“Regardless of presidencies, nuclear planning tends to have a life of its own,” Kristensen said in an interview last week, adding that “Iran is very much in the crosshair.” That’s because, as Kristensen notes, nuclear planners operate from “relatively vague presidential guidance,” writing scenarios, conducting war games, and adjusting plans, weapons and the posture of forces to anticipate countless possible scenarios.
When Donald Trump became president, one of his first acts was signing a memorandum on “Rebuilding” U.S. armed forces. That memorandum directed his new Secretary of Defense, retired Gen. James Mattis, to initiate a new Nuclear Posture Review and to ensure that the nuclear deterrent was “ready and appropriately tailored to deter 21st-century threats.” Strategic Command had already determined that it needed a new nuclear weapon to deal with advanced and emerging nuclear powers like North Korea and Iran. Now they had their marching orders.
“They answered their own mail,” one retired Air Force officer involved in the early Trump White House said of the national security directive.
Inside the nuclear establishment, “appropriately tailored” meant a new small nuclear weapon, one deliverable by a ballistic missile rather than from a bomber. The latter, as was gamed in the Global Thunder exercise, would take 11 hours to fly from home base in Missouri to either Iran or North Korea. A missile, on the other hand, could take 30 minutes, and a forward-deployed submarine-launched missile could take just 10-15 minutes.
North Korea’s string of long-range missile tests in the first year of the Trump administration accentuated this “hole” in U.S. nuclear capabilities, a senior Air Force officer involved in the nuclear deliberations says. In the most pressing scenario involving the imminent use of weapons of mass destruction, existing missiles were rejected as a credible deterrent threat because their warhead size was thought to be too large to be “usable.”
In the rarified world of nuclear war planning, only a single small nuclear weapon launched from a Trident submarine represented the credible and “prompt” capability needed to respond to new threat. That is, a new nuclear weapon that could actually be used to preempt a strike on the United States or its Asian allies. B-2 bombers in theory could be forward deployed with nuclear bombs to shorten response time, but such a forward deployment had never been tried, and would demand consultation with and permission from allies. War planners concluded that even there, that a bomber mission would take hours—not fast enough—and there was a possibility that a bomber might be shot down.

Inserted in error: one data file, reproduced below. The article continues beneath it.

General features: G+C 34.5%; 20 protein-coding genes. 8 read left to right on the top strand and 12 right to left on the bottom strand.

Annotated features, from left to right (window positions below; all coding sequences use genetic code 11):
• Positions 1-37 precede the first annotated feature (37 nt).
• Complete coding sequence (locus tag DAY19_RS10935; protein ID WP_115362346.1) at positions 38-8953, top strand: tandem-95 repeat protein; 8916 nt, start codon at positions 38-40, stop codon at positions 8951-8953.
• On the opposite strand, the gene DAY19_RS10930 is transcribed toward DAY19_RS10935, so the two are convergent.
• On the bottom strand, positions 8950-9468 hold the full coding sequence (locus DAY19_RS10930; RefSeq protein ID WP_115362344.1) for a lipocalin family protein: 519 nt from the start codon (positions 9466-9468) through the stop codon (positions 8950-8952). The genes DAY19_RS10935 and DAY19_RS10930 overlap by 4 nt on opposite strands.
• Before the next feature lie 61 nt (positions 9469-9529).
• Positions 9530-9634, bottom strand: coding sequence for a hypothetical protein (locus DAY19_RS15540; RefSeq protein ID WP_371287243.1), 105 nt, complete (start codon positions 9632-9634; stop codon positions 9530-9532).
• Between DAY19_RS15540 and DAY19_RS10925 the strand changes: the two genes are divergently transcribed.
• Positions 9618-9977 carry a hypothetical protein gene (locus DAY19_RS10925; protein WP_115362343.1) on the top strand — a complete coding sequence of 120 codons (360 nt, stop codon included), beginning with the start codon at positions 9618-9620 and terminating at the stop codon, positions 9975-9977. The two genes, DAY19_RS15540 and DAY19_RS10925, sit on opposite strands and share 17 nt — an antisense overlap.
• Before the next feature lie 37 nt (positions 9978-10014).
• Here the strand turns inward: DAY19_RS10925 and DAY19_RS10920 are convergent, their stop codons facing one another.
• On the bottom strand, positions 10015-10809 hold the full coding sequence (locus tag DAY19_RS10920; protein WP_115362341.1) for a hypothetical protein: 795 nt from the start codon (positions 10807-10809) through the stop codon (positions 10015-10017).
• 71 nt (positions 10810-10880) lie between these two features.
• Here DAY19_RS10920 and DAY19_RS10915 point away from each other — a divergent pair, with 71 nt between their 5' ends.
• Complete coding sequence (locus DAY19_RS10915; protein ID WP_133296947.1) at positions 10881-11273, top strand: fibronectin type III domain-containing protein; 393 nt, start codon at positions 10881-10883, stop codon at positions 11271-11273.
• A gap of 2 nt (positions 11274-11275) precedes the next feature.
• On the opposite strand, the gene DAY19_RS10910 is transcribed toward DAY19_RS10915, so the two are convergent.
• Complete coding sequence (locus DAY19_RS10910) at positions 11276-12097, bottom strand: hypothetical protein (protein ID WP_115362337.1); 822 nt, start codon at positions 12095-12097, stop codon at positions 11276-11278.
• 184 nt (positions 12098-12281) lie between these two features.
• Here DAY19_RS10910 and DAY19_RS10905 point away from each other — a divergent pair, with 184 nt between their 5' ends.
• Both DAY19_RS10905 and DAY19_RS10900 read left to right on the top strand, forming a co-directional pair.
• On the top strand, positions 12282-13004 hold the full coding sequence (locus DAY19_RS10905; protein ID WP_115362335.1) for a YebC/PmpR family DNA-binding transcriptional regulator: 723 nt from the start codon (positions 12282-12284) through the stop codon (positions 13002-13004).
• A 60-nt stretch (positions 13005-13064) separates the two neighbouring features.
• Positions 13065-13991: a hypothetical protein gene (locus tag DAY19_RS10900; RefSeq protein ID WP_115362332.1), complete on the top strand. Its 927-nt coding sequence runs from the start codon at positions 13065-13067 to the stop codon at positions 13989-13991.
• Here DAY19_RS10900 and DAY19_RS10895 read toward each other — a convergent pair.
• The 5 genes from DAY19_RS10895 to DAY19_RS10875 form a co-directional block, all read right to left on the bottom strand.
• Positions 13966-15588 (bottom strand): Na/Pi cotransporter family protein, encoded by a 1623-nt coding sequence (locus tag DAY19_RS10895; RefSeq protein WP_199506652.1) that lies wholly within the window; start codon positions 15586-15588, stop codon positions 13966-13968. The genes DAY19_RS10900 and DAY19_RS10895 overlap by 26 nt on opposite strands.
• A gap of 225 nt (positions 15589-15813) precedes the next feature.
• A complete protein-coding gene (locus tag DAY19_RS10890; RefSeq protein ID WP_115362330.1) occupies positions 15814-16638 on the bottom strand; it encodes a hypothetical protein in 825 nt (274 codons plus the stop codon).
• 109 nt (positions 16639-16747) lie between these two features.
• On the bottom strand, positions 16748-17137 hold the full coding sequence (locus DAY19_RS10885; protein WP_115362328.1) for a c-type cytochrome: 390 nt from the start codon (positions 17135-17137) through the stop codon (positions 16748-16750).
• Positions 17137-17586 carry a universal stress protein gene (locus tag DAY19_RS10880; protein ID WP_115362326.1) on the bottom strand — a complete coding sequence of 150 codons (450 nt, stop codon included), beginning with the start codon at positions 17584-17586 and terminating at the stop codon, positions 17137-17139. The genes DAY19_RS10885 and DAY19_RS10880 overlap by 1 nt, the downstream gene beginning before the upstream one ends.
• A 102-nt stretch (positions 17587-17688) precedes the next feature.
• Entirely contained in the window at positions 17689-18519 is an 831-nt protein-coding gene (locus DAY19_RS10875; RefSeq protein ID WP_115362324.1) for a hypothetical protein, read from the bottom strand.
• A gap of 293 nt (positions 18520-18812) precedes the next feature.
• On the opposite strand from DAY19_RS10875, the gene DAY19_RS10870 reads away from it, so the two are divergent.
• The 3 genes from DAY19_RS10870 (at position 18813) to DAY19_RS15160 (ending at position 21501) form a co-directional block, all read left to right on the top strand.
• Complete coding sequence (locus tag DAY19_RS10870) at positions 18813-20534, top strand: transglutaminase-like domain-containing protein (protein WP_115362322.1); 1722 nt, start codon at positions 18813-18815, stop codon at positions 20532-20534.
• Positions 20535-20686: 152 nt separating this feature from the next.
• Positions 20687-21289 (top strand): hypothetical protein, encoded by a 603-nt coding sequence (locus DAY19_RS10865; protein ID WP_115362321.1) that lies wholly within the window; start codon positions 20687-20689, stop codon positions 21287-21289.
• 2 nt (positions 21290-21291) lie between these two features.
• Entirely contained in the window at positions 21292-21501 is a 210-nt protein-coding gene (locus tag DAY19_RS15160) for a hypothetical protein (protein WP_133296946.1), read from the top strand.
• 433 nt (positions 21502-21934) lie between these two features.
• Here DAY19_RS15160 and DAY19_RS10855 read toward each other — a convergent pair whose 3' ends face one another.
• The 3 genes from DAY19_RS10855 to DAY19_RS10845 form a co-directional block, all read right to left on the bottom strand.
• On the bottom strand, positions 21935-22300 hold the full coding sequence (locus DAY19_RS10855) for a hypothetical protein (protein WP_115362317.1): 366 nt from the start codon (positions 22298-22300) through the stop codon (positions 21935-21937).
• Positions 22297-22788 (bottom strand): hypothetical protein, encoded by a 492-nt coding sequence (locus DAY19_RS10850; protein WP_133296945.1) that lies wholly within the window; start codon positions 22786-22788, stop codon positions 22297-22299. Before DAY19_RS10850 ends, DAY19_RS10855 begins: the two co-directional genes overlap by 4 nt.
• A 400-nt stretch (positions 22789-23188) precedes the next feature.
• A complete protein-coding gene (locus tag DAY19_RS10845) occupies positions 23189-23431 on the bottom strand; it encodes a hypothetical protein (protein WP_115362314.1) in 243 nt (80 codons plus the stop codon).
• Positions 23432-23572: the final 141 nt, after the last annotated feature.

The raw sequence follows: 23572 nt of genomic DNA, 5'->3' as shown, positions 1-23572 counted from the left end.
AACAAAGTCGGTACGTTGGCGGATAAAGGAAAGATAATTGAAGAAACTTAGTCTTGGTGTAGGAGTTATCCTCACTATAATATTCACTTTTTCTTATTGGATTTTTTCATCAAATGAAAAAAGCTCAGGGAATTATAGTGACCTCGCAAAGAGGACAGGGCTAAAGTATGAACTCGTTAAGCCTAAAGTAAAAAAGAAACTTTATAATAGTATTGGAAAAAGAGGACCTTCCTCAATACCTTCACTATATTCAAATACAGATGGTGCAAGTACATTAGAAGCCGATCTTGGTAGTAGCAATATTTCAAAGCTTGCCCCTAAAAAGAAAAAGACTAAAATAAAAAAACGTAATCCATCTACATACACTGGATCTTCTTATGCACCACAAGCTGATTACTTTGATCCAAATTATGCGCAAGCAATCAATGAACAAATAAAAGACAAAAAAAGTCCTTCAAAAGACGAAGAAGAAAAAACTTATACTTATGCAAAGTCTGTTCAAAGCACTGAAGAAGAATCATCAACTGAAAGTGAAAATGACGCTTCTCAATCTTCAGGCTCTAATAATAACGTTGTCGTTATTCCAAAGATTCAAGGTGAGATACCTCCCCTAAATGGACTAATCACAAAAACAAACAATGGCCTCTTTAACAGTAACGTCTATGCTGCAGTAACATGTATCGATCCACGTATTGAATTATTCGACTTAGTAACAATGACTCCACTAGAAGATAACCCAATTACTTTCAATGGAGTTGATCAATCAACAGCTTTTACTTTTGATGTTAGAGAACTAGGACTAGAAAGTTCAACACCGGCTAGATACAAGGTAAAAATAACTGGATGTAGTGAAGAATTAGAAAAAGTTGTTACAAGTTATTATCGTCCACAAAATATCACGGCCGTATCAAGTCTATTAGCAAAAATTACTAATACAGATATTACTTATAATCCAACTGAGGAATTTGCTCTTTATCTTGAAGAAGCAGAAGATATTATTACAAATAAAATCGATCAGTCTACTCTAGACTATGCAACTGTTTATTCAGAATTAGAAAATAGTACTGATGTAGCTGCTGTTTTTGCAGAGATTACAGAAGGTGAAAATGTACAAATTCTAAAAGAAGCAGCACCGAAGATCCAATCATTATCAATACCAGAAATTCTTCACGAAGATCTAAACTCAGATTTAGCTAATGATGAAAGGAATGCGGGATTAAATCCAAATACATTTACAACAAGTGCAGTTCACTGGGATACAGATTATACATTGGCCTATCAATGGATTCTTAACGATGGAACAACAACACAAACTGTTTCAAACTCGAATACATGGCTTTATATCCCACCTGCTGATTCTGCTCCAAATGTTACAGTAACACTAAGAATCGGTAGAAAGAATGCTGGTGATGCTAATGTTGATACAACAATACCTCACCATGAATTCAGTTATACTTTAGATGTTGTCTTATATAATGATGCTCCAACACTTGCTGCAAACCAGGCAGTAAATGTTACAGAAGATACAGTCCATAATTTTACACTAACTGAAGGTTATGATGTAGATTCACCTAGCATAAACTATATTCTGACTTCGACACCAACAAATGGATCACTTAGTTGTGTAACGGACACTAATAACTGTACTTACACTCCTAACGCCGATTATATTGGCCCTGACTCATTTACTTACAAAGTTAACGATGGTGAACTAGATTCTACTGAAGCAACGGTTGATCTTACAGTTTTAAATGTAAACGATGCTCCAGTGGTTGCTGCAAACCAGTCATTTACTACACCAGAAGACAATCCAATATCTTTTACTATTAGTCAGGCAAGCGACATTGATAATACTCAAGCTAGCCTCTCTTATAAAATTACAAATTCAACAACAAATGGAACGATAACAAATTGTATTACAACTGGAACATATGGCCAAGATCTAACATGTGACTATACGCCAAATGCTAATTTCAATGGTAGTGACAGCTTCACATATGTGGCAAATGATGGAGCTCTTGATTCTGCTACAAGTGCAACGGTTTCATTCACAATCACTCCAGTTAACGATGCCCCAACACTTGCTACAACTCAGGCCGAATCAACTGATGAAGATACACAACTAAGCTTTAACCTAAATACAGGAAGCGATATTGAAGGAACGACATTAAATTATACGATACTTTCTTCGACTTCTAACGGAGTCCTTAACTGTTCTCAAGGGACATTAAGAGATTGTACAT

In February 2018, the Trump administration concluded its own Nuclear Posture Review.
“We must look reality in the eye and see the world as it is, not as we wish it to be,” Defense Secretary Mattis wrote in the introduction.
The Review formally called for a new low-yield warhead to be deployed on Navy Trident II submarine-launched missiles. Though articulated as a counter to Russia, government and non-government officials today agree that the new W76-2 warhead was all along also intended to fill the niche of providing a usable and prompt weapon to counter imminent North Korean or Iranian attacks, either with WMD or long-range missiles.
In late January 2019, with little fanfare, the first of these low-yield W76-2 nuclear warheads started rolling off the Department of Energy production line in Amarillo, Texas. In September, according to officials who spoke on background because no announcement has been made, the first W76-2 warheads were delivered to the Navy. That W76-2 is thought to have an explosive yield of between 5-6 kilotons (5-6 thousand tons) – about one-third the size of the atomic bomb dropped on Hiroshima. Kristensen estimates that some 50 of these small, “prompt” warheads will be deployed on Trident submarines, and that two of the 24 missiles aboard each of 12 submarines will be so armed.
On October 30, 2016, a day before Global Thunder 17 ended, the USS Pennsylvania, a Trident ballistic missile submarine based in Washington state, surfaced in Apra Harbor, Guam. It was the first visit of a ballistic missile submarine to Guam in 28 years and only the third Trident submarine to make a foreign port visit since 9/11.
“This visit is a clear demonstration of the highly survivable and lethal capabilities the United States brings to bear in support of the unwavering extended deterrence commitments to our allies,” said Adm. Harry Harris, then the commander for U.S. Pacific Command (and now U.S. ambassador to South Korea).
The voyage of the USS Pennsylvania was an introduction to its unique and expanded “tactical” duty, one that was now extending the mission of nuclear submarines beyond Russia and China.